Defendants in class actions arising under the Telephone Consumer Protection Act (‘‘TCPA’’) can find silver linings in the FCC’s July 2015 Declaratory Ruling and Order (‘‘FCC Ruling’’).
Despite that plaintiffs’ lawyers have argued that the FCC Ruling strengthened consumer protections by, among other things, placing constraints on calls made to reassigned numbers, TCPA defendants can in certain circumstances use the FCC Ruling to their advantage.
The FCC Ruling laid out important protections for defendants by (1) affirming that the FCC did not change the statutory definition of ‘‘automatic telephone dialing system’’ (‘‘ATDS’’) in the TCPA; (2) leaving it to courts to determine whether a platform operates ‘‘without human intervention’’ and therefore meets the FCC’s alternative formulation of an ATDS; and (3) validating that consent can be obtained through an intermediary and can also be revoked, which potentially make it more difficult for plaintiffs to obtain class certification where consent is at issue.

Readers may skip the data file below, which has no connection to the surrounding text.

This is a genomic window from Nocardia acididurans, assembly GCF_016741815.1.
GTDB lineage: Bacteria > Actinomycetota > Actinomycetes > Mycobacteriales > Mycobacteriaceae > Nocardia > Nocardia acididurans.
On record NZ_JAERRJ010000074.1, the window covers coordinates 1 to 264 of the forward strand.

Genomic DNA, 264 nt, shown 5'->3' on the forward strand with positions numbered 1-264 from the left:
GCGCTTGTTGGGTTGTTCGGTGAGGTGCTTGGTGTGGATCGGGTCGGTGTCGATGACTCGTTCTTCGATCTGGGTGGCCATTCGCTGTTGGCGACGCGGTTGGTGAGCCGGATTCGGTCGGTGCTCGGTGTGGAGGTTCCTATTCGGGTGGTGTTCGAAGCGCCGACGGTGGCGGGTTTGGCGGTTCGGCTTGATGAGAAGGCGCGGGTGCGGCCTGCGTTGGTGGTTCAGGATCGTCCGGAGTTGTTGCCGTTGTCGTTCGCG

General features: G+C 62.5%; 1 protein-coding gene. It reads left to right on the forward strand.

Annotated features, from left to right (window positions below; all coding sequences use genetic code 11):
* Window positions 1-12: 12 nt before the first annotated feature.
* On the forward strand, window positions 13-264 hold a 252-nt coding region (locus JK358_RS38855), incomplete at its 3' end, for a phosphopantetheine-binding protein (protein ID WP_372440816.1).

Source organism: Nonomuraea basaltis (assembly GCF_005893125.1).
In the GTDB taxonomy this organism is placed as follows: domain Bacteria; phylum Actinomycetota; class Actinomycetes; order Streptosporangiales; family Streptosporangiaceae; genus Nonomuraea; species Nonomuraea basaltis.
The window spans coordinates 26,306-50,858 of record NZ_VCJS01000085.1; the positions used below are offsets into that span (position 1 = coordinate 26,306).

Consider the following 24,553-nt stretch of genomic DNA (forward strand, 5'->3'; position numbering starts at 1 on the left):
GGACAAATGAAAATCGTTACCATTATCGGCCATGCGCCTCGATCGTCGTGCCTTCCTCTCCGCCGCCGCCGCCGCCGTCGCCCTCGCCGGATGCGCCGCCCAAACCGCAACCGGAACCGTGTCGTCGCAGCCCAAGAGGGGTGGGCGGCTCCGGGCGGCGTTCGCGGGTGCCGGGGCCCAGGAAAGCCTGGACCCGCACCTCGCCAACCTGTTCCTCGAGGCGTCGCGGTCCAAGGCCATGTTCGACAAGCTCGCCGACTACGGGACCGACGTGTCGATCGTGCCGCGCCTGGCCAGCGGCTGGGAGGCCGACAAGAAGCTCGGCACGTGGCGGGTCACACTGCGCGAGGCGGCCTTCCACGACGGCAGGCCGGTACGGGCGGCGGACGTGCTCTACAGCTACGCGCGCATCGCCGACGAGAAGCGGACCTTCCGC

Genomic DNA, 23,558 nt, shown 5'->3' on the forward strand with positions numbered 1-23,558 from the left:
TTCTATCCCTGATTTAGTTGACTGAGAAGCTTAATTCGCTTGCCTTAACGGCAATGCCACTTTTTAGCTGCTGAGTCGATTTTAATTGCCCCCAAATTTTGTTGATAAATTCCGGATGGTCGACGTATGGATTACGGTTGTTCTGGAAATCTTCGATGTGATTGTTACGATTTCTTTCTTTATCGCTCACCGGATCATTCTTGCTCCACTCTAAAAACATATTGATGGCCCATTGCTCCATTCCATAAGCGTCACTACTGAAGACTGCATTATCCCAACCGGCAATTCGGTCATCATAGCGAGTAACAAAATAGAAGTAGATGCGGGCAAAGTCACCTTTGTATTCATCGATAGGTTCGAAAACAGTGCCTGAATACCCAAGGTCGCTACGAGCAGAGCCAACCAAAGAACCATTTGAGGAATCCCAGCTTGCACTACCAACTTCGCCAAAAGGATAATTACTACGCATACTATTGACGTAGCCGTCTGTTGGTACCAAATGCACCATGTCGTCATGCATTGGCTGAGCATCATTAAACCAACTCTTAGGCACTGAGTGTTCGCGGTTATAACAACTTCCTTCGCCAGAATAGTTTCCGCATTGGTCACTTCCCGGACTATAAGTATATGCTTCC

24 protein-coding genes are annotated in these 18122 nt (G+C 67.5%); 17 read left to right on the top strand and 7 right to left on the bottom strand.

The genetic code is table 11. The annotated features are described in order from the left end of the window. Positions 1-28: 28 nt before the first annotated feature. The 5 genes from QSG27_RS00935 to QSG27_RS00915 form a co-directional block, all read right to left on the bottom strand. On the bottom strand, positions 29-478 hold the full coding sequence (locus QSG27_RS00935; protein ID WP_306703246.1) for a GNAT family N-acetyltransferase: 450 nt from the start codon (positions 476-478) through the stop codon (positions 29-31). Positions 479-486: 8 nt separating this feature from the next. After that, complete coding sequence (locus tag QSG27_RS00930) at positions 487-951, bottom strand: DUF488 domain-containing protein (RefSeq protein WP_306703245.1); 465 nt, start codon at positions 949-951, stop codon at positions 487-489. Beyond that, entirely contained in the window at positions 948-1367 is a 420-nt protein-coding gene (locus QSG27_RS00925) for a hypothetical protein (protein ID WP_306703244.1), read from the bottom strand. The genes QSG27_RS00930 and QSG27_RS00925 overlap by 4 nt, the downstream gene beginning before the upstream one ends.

The TCPA was enacted in 1991 to curtail, among other things, abusive telemarketing practices where unsolicited calls were made in bulk to random or sequential telephone numbers. These calls had become a private and public nuisance, because telemarketers increasingly made calls during the ‘‘dinner hour’’ of most families, and used systems that dialed sequential blocks of telephone numbers that included those of emergency and public service organizations, whose phone lines were then occupied by autodialed calls.
Continue reading via the View Media link.